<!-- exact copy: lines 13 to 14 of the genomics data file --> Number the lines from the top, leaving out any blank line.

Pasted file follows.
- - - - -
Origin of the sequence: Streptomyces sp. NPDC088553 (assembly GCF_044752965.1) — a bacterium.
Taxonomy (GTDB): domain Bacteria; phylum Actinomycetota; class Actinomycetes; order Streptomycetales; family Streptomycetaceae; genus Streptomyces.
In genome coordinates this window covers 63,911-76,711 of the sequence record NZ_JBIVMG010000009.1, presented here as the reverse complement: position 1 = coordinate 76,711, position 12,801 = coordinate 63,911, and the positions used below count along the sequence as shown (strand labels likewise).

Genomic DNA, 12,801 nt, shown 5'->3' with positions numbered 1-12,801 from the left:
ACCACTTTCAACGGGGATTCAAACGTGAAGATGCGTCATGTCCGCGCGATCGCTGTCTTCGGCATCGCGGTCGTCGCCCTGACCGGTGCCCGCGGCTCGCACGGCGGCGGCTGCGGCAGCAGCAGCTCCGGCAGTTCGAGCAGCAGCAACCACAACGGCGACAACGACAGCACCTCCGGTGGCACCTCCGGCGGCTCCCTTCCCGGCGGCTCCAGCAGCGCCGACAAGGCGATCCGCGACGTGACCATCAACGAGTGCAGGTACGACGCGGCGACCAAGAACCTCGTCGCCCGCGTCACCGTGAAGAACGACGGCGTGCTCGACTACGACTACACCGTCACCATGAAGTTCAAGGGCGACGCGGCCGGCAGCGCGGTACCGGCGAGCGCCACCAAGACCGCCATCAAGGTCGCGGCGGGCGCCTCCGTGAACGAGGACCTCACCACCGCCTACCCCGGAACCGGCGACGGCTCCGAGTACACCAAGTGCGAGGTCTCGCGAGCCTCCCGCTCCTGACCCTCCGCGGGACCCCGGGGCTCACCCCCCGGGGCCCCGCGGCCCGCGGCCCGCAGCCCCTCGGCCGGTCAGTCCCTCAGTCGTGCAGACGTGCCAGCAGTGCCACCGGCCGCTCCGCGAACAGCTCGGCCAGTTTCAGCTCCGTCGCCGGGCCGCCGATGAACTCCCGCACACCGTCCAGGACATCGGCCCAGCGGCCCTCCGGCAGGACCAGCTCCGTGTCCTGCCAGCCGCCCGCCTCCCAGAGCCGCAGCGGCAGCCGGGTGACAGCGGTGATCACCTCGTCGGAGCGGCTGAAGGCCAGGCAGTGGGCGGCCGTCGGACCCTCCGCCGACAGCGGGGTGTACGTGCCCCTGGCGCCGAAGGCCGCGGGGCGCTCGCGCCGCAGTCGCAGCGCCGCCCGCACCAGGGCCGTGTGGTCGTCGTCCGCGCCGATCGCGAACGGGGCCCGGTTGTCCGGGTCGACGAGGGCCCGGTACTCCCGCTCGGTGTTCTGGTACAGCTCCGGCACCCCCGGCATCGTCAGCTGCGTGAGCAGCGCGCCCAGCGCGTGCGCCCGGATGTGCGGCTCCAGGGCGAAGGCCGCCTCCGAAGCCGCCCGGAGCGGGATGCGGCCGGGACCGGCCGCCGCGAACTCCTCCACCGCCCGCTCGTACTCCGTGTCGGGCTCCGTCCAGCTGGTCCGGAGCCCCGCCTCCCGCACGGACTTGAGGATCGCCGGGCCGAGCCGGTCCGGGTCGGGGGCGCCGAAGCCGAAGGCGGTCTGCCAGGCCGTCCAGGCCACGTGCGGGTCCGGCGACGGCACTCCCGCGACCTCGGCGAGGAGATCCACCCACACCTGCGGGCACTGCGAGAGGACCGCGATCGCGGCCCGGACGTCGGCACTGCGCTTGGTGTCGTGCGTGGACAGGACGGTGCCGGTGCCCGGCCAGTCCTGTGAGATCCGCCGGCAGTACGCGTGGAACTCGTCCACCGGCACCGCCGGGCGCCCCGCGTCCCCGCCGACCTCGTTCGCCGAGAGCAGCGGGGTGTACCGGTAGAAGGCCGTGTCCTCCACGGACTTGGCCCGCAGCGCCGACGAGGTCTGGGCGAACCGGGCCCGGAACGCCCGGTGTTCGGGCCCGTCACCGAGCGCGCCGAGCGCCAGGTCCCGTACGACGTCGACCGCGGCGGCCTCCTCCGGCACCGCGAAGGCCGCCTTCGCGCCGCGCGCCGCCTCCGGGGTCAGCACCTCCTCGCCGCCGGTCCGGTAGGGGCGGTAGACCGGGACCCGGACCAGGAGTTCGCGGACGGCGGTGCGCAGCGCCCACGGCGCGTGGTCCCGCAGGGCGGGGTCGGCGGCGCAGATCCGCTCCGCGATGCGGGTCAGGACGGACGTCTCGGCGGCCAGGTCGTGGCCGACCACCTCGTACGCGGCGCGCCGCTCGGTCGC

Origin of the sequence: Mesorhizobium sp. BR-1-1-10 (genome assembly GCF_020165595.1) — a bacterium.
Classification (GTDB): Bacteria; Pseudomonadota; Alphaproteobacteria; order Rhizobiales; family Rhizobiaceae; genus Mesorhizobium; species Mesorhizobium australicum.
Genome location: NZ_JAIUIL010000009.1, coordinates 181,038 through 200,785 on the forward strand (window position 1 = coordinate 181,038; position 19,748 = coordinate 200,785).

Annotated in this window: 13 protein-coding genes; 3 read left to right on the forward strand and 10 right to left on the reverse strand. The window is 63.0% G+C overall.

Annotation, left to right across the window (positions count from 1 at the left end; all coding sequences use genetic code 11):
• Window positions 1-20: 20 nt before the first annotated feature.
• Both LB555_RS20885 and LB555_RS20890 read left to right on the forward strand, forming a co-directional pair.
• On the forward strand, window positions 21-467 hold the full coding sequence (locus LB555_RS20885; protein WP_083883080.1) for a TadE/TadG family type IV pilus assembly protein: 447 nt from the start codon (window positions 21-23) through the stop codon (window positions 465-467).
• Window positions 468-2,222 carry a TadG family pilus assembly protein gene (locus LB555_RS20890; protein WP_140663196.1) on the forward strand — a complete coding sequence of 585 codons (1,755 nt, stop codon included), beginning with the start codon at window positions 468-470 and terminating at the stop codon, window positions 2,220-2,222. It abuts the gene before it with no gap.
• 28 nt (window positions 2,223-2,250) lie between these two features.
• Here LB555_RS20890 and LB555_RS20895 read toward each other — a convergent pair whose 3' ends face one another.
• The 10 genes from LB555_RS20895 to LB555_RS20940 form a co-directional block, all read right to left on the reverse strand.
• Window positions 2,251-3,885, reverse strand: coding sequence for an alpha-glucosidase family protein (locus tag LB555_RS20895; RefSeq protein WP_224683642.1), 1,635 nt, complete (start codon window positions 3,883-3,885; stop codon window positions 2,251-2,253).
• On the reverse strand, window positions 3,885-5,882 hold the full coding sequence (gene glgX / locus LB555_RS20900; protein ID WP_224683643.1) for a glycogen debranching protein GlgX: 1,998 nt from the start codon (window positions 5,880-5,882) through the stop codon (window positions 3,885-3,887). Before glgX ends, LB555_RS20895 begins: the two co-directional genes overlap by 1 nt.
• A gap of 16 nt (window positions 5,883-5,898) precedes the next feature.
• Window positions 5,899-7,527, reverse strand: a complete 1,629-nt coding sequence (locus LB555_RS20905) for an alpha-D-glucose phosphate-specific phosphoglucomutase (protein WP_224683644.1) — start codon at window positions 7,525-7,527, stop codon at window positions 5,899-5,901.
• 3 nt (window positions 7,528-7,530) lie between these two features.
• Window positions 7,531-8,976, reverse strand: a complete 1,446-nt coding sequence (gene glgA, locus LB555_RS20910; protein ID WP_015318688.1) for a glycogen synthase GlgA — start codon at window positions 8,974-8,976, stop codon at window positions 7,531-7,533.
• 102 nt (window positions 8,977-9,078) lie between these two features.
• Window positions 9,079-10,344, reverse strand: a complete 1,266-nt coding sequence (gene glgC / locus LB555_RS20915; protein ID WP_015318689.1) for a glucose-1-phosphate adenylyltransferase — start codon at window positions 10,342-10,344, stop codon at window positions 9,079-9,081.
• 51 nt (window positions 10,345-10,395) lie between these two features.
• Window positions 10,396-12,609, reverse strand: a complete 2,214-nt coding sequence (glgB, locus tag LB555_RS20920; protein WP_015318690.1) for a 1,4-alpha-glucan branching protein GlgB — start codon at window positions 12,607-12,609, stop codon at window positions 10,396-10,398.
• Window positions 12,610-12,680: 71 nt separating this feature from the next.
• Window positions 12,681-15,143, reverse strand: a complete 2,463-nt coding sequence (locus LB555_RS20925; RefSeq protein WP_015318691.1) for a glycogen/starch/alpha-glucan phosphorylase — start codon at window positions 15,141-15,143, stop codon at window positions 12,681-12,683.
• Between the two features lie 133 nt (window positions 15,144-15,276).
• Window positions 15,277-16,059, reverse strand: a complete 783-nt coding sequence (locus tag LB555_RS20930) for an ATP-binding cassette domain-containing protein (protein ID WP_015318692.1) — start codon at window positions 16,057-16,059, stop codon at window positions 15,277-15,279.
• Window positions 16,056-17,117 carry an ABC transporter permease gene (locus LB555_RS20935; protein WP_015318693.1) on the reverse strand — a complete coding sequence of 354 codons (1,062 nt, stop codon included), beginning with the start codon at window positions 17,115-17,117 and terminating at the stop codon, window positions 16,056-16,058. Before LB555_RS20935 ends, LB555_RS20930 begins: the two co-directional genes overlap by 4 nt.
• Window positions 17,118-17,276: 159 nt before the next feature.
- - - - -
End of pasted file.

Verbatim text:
• On the forward strand, window positions 21-467 hold the full coding sequence (locus LB555_RS20885; protein WP_083883080.1) for a TadE/TadG family type IV pilus assembly protein: 447 nt from the start codon (window positions 21-23) through the stop codon (window positions 465-467).
• Window positions 468-2,222 carry a TadG family pilus assembly protein gene (locus LB555_RS20890; protein WP_140663196.1) on the forward strand — a complete coding sequence of 585 codons (1,755 nt, stop codon included), beginning with the start codon at window positions 468-470 and terminating at the stop codon, window positions 2,220-2,222. It abuts the gene before it with no gap.